The 5th Andō daimyo, Andō Nobumasa was active as rōjū in the wake of Ii Naosuke's assassination. Andō himself was also the target of an assassination attempt in 1862, which is remembered as the Sakashitamon Incident.[2] Although forced to retire with a reduction to 40,000 koku (and subsequently to 30,000 koku) because of this incident, in 1868, during the Boshin War, Nobumasa took charge of the governance of Iwakidaira, and led its forces as part of the Ōuetsu Reppan Dōmei. During the Battle of Iwaki, Iwakitaira Castle was destroyed by the pro-imperial Satchō Alliance forces.

The final daimyo of Iwakitaira, Andō Nobutake, surrendered to the Meiji government in March 1868, even before the Battle of Iwaki, and had been confirmed in his titles in April. However, in December he was told that he would not be allowed to return to Iwakitaira, but would be given a new 34,000 koku domain in Iwai District, Rikuchu Province. Nobutake protested the decision, and after paying a 70,000 Ryō fine on August 3, 1869, was permitted to return to Iwakitaira. He remained a domain governor until the abolition of the han system in July 1871.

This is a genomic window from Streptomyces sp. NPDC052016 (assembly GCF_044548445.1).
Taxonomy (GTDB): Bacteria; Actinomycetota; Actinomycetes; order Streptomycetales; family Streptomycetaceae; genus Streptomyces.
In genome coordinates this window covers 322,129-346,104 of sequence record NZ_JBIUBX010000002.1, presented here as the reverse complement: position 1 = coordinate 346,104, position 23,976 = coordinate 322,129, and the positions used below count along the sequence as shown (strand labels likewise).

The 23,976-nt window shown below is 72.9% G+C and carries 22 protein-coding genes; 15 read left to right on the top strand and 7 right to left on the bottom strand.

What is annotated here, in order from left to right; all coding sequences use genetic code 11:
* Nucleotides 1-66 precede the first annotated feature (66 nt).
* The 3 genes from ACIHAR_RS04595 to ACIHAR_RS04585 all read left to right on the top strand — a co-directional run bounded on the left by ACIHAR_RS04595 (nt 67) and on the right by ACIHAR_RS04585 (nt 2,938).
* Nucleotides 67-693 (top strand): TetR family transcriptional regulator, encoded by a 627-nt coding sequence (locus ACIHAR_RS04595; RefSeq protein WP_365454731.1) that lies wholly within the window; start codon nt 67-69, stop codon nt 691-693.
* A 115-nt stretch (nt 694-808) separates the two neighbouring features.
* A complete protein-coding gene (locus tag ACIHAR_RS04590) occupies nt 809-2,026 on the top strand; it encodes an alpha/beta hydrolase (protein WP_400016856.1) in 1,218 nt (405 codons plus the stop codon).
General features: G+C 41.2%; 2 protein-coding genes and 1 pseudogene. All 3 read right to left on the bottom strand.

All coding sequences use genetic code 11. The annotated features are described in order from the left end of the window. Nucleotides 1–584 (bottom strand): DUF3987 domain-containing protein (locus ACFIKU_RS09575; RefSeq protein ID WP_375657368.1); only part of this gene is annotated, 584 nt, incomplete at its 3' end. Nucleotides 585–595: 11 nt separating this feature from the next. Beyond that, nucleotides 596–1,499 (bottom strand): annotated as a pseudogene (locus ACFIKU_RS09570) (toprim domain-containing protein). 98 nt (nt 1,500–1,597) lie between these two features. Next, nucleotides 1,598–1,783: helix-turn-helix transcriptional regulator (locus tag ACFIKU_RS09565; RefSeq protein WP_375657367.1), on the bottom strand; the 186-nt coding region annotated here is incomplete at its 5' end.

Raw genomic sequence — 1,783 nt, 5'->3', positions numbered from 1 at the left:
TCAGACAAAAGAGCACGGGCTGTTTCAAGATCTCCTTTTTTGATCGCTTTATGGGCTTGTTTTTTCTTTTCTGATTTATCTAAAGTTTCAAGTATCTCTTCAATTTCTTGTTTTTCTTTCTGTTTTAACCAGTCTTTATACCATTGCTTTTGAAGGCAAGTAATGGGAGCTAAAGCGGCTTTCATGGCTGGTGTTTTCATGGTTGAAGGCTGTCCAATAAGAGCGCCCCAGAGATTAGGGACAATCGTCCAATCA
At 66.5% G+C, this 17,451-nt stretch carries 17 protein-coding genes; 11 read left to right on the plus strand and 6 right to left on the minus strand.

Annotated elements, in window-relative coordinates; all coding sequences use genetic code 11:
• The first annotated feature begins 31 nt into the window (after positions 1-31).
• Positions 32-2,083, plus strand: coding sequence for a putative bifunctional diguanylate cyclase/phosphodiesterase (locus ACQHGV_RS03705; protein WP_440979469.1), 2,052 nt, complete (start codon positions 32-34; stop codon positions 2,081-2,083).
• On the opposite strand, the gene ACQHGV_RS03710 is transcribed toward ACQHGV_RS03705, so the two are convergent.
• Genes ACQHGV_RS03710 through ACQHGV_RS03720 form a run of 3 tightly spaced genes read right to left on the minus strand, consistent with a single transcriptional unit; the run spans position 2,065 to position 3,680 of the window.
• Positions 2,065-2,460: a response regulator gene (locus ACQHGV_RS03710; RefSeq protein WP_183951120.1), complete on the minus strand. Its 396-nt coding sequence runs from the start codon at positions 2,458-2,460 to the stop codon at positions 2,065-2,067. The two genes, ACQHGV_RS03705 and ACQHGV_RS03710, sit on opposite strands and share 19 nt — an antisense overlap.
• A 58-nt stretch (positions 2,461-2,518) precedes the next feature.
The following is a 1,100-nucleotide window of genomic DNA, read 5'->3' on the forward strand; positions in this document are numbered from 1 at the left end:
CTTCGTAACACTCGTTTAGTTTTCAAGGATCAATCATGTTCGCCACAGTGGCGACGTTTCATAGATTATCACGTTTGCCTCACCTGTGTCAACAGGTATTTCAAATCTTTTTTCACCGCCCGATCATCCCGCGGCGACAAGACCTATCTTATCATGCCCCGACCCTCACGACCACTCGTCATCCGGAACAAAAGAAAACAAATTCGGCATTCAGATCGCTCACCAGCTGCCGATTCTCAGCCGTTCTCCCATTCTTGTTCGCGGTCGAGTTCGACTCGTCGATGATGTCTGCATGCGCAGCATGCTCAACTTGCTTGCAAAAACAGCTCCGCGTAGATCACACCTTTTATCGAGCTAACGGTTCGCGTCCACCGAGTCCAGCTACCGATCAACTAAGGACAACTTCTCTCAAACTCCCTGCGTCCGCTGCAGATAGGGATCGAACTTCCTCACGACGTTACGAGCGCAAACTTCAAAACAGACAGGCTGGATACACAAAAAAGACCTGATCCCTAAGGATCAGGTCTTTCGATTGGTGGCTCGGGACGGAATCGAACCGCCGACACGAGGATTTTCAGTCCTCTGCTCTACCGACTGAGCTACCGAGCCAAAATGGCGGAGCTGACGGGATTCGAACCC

Holdings at the end of the Edo period[edit]

As with most domains in the han system, Iwakitaira Domain consisted of several discontinuous territories calculated to provide the assigned kokudaka, based on periodic cadastral surveys and projected agricultural yields.[3][4]

  • Mutsu Province (Iwaki)
    • 9 villages in Kikuta District
    • 12 villages in Iwaki District
    • 42 villages in Iwasaki District
  • Mino Province
    • 11 villages in Atsumi District
    • 2 villages in Haguri District
    • 6 villages in Motosu District
    • 11 villages in Katagata District